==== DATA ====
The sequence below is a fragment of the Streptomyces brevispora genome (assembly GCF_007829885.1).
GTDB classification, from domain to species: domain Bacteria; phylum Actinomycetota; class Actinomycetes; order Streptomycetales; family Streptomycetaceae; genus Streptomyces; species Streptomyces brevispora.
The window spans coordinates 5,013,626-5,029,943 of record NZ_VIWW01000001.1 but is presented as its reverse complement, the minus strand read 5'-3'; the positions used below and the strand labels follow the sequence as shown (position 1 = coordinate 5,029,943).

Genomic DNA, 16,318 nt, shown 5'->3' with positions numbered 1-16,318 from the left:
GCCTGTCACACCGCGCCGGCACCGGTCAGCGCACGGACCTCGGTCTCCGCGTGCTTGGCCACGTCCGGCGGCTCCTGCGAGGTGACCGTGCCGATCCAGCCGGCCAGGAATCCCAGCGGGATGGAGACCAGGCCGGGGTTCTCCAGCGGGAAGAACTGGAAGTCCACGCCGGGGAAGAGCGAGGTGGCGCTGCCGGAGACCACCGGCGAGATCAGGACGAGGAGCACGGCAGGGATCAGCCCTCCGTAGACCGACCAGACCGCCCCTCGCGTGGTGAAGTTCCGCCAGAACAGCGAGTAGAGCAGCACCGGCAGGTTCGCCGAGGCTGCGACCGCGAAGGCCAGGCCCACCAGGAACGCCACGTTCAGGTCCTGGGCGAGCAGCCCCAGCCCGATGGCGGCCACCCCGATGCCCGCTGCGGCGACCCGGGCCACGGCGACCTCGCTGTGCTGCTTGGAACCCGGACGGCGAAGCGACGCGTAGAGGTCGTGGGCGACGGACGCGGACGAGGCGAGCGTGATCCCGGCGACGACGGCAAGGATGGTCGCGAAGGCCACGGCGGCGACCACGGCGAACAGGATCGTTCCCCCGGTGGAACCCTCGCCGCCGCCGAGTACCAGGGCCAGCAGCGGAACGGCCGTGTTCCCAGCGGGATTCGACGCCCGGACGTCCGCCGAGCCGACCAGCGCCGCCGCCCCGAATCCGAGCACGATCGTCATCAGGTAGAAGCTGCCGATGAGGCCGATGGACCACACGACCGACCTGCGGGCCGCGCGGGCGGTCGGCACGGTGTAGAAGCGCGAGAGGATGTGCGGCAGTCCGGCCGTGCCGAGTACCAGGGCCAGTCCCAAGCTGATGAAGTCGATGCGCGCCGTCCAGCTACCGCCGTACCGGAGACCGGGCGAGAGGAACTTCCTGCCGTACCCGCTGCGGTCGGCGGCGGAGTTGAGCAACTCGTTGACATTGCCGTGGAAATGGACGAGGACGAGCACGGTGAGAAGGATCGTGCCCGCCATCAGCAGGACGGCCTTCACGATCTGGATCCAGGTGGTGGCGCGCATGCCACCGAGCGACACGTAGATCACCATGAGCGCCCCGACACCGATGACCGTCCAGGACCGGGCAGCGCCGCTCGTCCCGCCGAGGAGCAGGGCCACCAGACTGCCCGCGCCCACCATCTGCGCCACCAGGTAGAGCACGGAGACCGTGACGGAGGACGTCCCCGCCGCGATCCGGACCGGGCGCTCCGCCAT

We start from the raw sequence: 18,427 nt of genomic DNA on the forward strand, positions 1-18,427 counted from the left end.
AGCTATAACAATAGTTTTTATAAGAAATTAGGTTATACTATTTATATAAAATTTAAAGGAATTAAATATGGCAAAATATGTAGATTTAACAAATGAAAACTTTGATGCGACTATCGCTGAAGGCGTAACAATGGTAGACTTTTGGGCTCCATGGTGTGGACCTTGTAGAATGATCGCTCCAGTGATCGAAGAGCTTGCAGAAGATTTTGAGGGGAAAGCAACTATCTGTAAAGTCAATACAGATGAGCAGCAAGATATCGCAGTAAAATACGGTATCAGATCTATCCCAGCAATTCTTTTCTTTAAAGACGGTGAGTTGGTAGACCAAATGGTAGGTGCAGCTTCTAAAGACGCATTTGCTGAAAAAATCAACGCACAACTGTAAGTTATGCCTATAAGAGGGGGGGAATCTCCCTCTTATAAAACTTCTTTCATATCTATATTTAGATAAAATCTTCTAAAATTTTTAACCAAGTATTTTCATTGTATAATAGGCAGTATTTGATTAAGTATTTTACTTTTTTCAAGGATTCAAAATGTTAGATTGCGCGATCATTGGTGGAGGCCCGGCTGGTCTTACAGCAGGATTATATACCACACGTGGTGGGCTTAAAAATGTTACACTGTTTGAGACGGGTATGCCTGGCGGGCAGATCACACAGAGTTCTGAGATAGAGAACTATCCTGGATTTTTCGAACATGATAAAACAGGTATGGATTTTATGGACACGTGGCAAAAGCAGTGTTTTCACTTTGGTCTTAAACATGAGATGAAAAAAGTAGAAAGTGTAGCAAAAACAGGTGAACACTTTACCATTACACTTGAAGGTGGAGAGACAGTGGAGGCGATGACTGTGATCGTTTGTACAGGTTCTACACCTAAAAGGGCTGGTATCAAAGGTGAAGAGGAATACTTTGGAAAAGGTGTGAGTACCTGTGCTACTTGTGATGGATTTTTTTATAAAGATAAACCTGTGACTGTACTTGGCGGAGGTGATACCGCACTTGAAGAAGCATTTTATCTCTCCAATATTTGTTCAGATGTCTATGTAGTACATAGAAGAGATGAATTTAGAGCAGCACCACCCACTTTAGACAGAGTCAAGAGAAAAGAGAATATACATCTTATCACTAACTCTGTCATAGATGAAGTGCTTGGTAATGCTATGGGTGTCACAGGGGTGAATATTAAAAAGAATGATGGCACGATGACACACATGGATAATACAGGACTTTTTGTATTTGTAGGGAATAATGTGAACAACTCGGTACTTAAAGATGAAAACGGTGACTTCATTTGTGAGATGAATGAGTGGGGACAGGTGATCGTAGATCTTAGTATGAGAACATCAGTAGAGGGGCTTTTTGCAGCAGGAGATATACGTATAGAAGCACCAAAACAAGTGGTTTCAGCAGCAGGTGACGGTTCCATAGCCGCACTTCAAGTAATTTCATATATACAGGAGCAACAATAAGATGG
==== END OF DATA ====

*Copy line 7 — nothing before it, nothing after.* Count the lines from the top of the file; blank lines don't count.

AGCTATAACAATAGTTTTTATAAGAAATTAGGTTATACTATTTATATAAAATTTAAAGGAATTAAATATGGCAAAATATGTAGATTTAACAAATGAAAACTTTGATGCGACTATCGCTGAAGGCGTAACAATGGTAGACTTTTGGGCTCCATGGTGTGGACCTTGTAGAATGATCGCTCCAGTGATCGAAGAGCTTGCAGAAGATTTTGAGGGGAAAGCAACTATCTGTAAAGTCAATACAGATGAGCAGCAAGATATCGCAGTAAAATACGGTATCAGATCTATCCCAGCAATTCTTTTCTTTAAAGACGGTGAGTTGGTAGACCAAATGGTAGGTGCAGCTTCTAAAGACGCATTTGCTGAAAAAATCAACGCACAACTGTAAGTTATGCCTATAAGAGGGGGGGAATCTCCCTCTTATAAAACTTCTTTCATATCTATATTTAGATAAAATCTTCTAAAATTTTTAACCAAGTATTTTCATTGTATAATAGGCAGTATTTGATTAAGTATTTTACTTTTTTCAAGGATTCAAAATGTTAGATTGCGCGATCATTGGTGGAGGCCCGGCTGGTCTTACAGCAGGATTATATACCACACGTGGTGGGCTTAAAAATGTTACACTGTTTGAGACGGGTATGCCTGGCGGGCAGATCACACAGAGTTCTGAGATAGAGAACTATCCTGGATTTTTCGAACATGATAAAACAGGTATGGATTTTATGGACACGTGGCAAAAGCAGTGTTTTCACTTTGGTCTTAAACATGAGATGAAAAAAGTAGAAAGTGTAGCAAAAACAGGTGAACACTTTACCATTACACTTGAAGGTGGAGAGACAGTGGAGGCGATGACTGTGATCGTTTGTACAGGTTCTACACCTAAAAGGGCTGGTATCAAAGGTGAAGAGGAATACTTTGGAAAAGGTGTGAGTACCTGTGCTACTTGTGATGGATTTTTTTATAAAGATAAACCTGTGACTGTACTTGGCGGAGGTGATACCGCACTTGAAGAAGCATTTTATCTCTCCAATATTTGTTCAGATGTCTATGTAGTACATAGAAGAGATGAATTTAGAGCAGCACCACCCACTTTAGACAGAGTCAAGAGAAAAGAGAATATACATCTTATCACTAACTCTGTCATAGATGAAGTGCTTGGTAATGCTATGGGTGTCACAGGGGTGAATATTAAAAAGAATGATGGCACGATGACACACATGGATAATACAGGACTTTTTGTATTTGTAGGGAATAATGTGAACAACTCGGTACTTAAAGATGAAAACGGTGACTTCATTTGTGAGATGAATGAGTGGGGACAGGTGATCGTAGATCTTAGTATGAGAACATCAGTAGAGGGGCTTTTTGCAGCAGGAGATATACGTATAGAAGCACCAAAACAAGTGGTTTCAGCAGCAGGTGACGGTTCCATAGCCGCACTTCAAGTAATTTCATATATACAGGAGCAACAATAAGATGG